Category Archives: linux

Electronic ears: Using Performous to learn how to sing

SCHEDULED: 2010-07-28 Wed 08:00

I’ve been singing in the wrong key(s) all my life. Thanks to Brendon Robinson’s recommendation of Performous (a free, open source music application), I can finally work on fixing that.

Part of learning how to sing is getting used to what the notes feel like. I find it difficult to listen to piano notes and figure out if I’m singing at the right pitch. Sometimes I’m sharp, sometimes I’m flat, sometimes I’m way off. Recording is a hassle, and it takes too long between trying something and getting feedback. (I’m amazed by how my dad taught himself all sorts of photography techniques with a film camera…)

Performous provides instant feedback on the musical note and frequency it hears. I can watch the note and slide up and down the scale until I find the right pitch, and I can make up my own exercises for getting the notes right.

http://sachachua.com/blog/wp-content/uploads/2010/07/Performous_20100727T1826564.png

When I can sing scales and vocalizations without a hitch, then I can find a singing teacher to help me with volume and technique. First things first: gotta do it right before I do it loud. =)

I only wish I thought of looking for something like this a long time ago!

*Performous (http://performous.org)*: Free and open source – Microsoft Windows, Mac OS X, Linux

Using supervisord for Nginx+FastCGI+PHP

I was having problems with spawn-fcgi-standalone occasionally resulting in dead PHP processes, which caused 502 Bad Gateway errors on my site. Crontabbing an /etc/init.d/init-fastcgi start didn’t help much, so I looked for other ways to do it. Supervisord looked promising.

Here’s how to get Supervisord:

apt-get install python-setuptools
easy_install supervisor

 

Here’s what to add to /etc/supervisord.conf:

[fcgi-program:php5-cgi]
socket=tcp://127.0.0.1:9000
command=/usr/bin/php5-cgi
numprocs=5
priority=999
process_name=%(program_name)s_%(process_num)02d
user=www-data
autorestart=true
autostart=true
startsecs=1
startretries=3
stopsignal=QUIT
stopwaitsecs=10
redirect_stderr=true
stdout_logfile=/var/log/php5-cgi.log
stdout_logfile_maxbytes=10MB

So far, so good. When I kill the php process, supervisord starts it back up. Progress!

supervisord doesn’t come with an init.d script, but you can get one for Ubuntu.

Fixing SIOCSIFFLAGS: Unknown error 132 for Karmic wireless on Asus Eee 1008HA

I was having problems with wireless on the netbook-oriented version of Ubuntu Karmic Koala. ifconfig wlan0 up returned SIOCSIFFLAGS: Unknown error 132. Thanks to Ubuntu’s bug database, I found the following solution:

rmmod ath9k
rfkill block all
rfkill unblock all
modprobe ath9k
rfkill unblock all

Asus EEE 1008HA and Ubuntu: Keep a USB drive handy

I’d been thinking about getting a netbook for a while, but I’d felt guilty over the two ultraportables languishing in our electronics drawer. I occasionally dusted them off and W- even got Ubuntu running on them again, but I just didn’t use them as much as I did before I got my work laptop. Keeping multiple configurations synchronized is a pain. Lugging two laptops around is a real pain.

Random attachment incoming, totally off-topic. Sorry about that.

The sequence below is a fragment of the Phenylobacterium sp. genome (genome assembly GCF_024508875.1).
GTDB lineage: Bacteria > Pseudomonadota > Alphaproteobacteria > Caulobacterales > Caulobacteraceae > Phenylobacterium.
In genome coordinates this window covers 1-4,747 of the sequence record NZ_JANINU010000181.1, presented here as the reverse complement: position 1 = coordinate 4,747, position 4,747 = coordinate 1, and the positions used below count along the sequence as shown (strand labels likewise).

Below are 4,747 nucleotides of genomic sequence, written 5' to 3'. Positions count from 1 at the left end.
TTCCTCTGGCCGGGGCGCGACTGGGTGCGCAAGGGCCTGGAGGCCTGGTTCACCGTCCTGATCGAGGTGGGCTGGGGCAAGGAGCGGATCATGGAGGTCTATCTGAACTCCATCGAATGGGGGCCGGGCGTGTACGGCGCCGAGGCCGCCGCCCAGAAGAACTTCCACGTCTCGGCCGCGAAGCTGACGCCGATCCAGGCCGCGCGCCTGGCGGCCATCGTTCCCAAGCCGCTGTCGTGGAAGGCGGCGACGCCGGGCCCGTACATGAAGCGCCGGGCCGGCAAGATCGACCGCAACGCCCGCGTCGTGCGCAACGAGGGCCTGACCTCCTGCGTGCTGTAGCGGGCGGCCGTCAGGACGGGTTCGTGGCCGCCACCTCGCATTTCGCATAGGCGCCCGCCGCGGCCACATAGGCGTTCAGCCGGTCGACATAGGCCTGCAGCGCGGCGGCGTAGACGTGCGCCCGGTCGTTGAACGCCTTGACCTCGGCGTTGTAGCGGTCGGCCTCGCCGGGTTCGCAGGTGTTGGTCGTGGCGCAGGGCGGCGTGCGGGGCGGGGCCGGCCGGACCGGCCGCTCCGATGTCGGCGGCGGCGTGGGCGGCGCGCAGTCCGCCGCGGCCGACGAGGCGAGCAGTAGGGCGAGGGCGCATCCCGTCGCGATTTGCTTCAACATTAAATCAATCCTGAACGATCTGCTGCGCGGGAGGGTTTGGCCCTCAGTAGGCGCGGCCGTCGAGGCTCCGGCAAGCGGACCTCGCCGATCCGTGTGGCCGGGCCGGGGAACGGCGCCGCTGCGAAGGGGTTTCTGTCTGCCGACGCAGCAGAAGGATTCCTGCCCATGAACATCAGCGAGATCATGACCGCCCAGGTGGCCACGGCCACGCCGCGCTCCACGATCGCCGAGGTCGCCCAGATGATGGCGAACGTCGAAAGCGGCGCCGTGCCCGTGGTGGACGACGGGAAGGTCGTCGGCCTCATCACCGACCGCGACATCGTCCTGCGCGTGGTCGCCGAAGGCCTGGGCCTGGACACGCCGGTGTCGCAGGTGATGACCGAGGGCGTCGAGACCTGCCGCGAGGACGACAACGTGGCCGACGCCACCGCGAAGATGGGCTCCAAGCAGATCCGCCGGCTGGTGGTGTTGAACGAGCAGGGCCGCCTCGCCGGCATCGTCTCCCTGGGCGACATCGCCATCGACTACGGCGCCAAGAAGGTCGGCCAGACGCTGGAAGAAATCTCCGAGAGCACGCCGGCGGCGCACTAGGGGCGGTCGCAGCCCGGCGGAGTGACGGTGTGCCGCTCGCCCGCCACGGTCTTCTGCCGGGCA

I held out for the longest time. I’d been into ultraportables when having an 8.9″ screen made geeks’ heads turn (which is how I got away with selling advertising on the back of my laptop one weekend, as an experiment ;) ), and now that ultraportable computers had gone mainstream, well… <laugh>

Then W- reminded me that the real reason why I haven’t been using the Fujitsu Lifebook P1110 or the Sony Vaio U1 was that I’d used them until they fell apart. Really. Masking tape was the only thing keeping the P1110 together.

And then I ran into all sorts of computing difficulties on my work laptop, and I decided that having a backup system that I could keep in a consistent configuration was worth some of my dream/experience fund. A light machine that I could use for presentations and for blog posts would be nice, and if it could let me connect to Windows-only teleconferences while continuing to do work using the Linux partition on my main laptop, that would be fantastic.

After consulting Ted Tritchew (resident guru) and a number of Net resources, I ended up with two choices: the Asus Eee 1000HE, and the Asus Eee 1008HA. The 1000HE was relatively solid, worked well with Linux, and boasted a 9.5-hour battery life. The 1008HA was slimmer, lighter, and could get by on 6 hours. I went with light, because the pounds really do add up.

It was easy to get Windows XP and Linux to co-exist, thanks to the USB installer that Ted lent me. The 1008HA was pre-partitioned, so I just installed Linux onto the second partition. (Nice not to have to fuss with resizing things!)

The first major hiccup I ran into was getting networking to work. With the default install of Ubuntu, not even wired Ethernet worked! I came across this really useful Amazon.com review which said:

Once you install, you need to grab the AR813X-linux-v1.0.0.8.tar.gz package from http://partner.atheros.com/Drivers.aspx . Untar this (ignore the gzip errors), cd src, make, sudo make install, then insmod the resulting file. That should give you wired ethernet.